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American Journal of Potato Research

, Volume 93, Issue 5, pp 415–429 | Cite as

Impact of the Potato on Society

  • H. De JongEmail author
INVITED REVIEW

Abstract

The first impact of the potato on society was the intimate relationship between the domestication of the potato and the evolution of Andean civilization which affected Andean culture and religion. In addition to food potatoes were used for several non-food purposes. In the Inca Empire the freeze-dried chuño was collected as taxes from the peasants and disbursed from imperial storehouses to labor gangs for building roads, waging war, and erecting monuments. After the Spanish conquest chuño was used to feed the slaves in the Andean silver and gold mines. This in turn set the stage for flooding the Spanish and eventually the global market with these precious metals and subsequent world-wide inflation of consumer goods. The potato became the major contributor to the European population explosion of 1750–1850 which in turn resulted in increased urbanization and contributed to the underpinning of the Industrial Revolution in England in the nineteenth century. By feeding rapidly growing populations the potato permitted a small number of nations in northern Europe to assert dominion over much of the world between 1750 and 1950. The failure of the potato crop in Ireland in the 1840s led Britain to repeal the protectionist Corn Laws and set the country on a path of free trade. At least one million Irish refugees emigrated, mostly to North America where they left a great legacy. The past 50 years have seen a major global shift in potato production towards many developing countries in Asia, including China and India. Throughout its history the potato has provided bread for the poor. Today it contributes to food security on a global scale. The potato’s depiction on postage stamps demonstrates the esteem in which it is held worldwide and the many references to the potato in art, literature and folklore worldwide are evidence how it has become interwoven in the cultures of many societies today.

Keywords

Domestication Chuño History Food security Population explosion Bread for the poor Consumption pattern 

Resumen

El primer impacto de la papa en la sociedad fue la relación íntima entre su domesticación y la evolución de la civilización Andina, la cual afectó la cultura y la religión de los Andes. Además de como alimento, las papas se usaron para varios propósitos no alimentarios. En el Imperio Inca, el chuño deshidratado-congelado se colectaba como impuesto a los campesinos y se desembolsaba de los almacenes imperiales a grupos de trabajo para la construcción de caminos, tributos de guerra y para la erección de monumentos. Después de la conquista española, el chuño se usó para alimentar a los esclavos en las minas andinas de plata y oro. Esto a su vez estableció el escenario para inundar a los españoles y eventualmente al mercado global con estos metales preciosos y la inflación mundial subsecuente de bienes de consumo. La papa se volvió en la mayor contribuyente para la explosión demográfica europea de 1750–1850, que a su vez resultó en aumento en la urbanización y contribuyó a sustentar la revolución industrial en Inglaterra en el siglo 19. Mediante la alimentación de poblaciones en rápido crecimiento, la papa permitió a un pequeño número de naciones en el norte de Europa afirmarse el dominio sobre una gran parte del mundo entre 1750 y 1950. El fracaso del cultivo de la papa en Irlanda en los 1840’s condujo a la Gran Bretaña a derogar las leyes proteccionistas del maíz y ubicó al país en una ruta del libre mercado. Por lo menos un millón de refugiados irlandeses emigró, principalmente a Norteamérica en donde dejaron un gran legado. Los últimos 50 años han visto un giro global mayúsculo en la producción de papa en muchos países en desarrollo en Asia, incluyendo China y la India. A través de su historia la papa ha suministrado pan para el pobre. Hoy contribuye a la seguridad alimentaria a escala global. La papa plasmada en estampillas postales demuestra la estimación en la que se encuentra a nivel mundial, y la multitud de referencias de la papa en el arte, literatura y folklor mundialmente son evidencias de como se ha asimilado en las culturas de muchas sociedades hoy.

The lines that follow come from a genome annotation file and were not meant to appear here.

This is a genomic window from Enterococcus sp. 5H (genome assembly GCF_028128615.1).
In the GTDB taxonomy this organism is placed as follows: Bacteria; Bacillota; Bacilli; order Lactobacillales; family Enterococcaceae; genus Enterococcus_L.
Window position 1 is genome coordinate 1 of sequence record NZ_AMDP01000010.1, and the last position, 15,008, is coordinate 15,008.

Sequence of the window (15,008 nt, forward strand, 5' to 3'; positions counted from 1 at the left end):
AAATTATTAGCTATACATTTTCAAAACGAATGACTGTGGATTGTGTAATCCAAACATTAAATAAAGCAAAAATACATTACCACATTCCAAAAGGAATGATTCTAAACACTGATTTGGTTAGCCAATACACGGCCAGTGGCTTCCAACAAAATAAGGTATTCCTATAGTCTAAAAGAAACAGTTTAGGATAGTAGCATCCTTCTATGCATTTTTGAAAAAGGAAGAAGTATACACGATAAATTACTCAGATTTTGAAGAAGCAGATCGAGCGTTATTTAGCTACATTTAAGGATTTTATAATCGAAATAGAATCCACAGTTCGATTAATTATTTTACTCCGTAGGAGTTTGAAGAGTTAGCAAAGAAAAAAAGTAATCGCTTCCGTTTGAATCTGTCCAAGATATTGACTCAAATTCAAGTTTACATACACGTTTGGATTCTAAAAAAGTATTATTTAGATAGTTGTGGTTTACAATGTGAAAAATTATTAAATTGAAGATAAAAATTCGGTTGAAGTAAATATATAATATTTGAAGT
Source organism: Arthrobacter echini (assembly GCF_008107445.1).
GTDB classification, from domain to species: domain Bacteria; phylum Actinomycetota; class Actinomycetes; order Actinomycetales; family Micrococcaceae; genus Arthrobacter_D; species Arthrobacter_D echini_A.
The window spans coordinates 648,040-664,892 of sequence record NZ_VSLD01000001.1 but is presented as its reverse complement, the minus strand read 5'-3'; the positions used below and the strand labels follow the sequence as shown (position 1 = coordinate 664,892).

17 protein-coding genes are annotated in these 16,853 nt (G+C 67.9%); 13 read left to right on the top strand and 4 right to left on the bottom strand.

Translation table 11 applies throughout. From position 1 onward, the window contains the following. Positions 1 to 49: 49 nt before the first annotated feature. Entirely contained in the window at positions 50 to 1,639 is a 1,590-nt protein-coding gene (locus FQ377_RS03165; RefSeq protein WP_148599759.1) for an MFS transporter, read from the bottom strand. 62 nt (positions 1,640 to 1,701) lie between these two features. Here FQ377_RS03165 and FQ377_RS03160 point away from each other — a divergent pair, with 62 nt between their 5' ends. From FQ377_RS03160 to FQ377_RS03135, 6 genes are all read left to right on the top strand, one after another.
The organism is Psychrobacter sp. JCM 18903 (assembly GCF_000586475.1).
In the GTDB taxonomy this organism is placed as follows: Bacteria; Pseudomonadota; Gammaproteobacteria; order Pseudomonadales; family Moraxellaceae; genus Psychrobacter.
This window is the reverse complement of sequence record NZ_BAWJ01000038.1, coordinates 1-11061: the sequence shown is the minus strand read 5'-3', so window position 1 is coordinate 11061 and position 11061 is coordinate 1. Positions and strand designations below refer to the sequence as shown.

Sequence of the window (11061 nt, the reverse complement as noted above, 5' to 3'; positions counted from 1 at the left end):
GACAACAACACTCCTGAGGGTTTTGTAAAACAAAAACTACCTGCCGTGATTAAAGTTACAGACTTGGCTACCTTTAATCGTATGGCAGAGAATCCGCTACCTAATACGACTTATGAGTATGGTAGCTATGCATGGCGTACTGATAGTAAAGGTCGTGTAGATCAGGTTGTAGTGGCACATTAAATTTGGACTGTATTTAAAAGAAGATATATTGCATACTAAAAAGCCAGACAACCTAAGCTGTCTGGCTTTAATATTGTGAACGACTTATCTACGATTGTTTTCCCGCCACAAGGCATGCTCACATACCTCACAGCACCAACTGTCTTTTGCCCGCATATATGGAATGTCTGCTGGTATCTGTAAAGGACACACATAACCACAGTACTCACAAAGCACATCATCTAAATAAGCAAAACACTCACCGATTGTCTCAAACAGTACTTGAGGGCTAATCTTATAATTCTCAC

Notes

Acknowledgments

The author thanks Dr. Shelley Jansky, University of Wisconsin, for her encouragement. The assistance of librarians André Gionet and Dorothy Drew, at the Agriculture and Agri-Food Research and Development Centres in Fredericton NB and London ON respectively is much appreciated. The constructive criticism by two anonymous reviewers is gratefully acknowledged.

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Copyright information

© The Potato Association of America 2016

Authors and Affiliations

  1. 1.Fredericton Research and Development CentreAgriculture and Agri-Food CanadaFrederictonCanada
  2. 2.VirgilCanada

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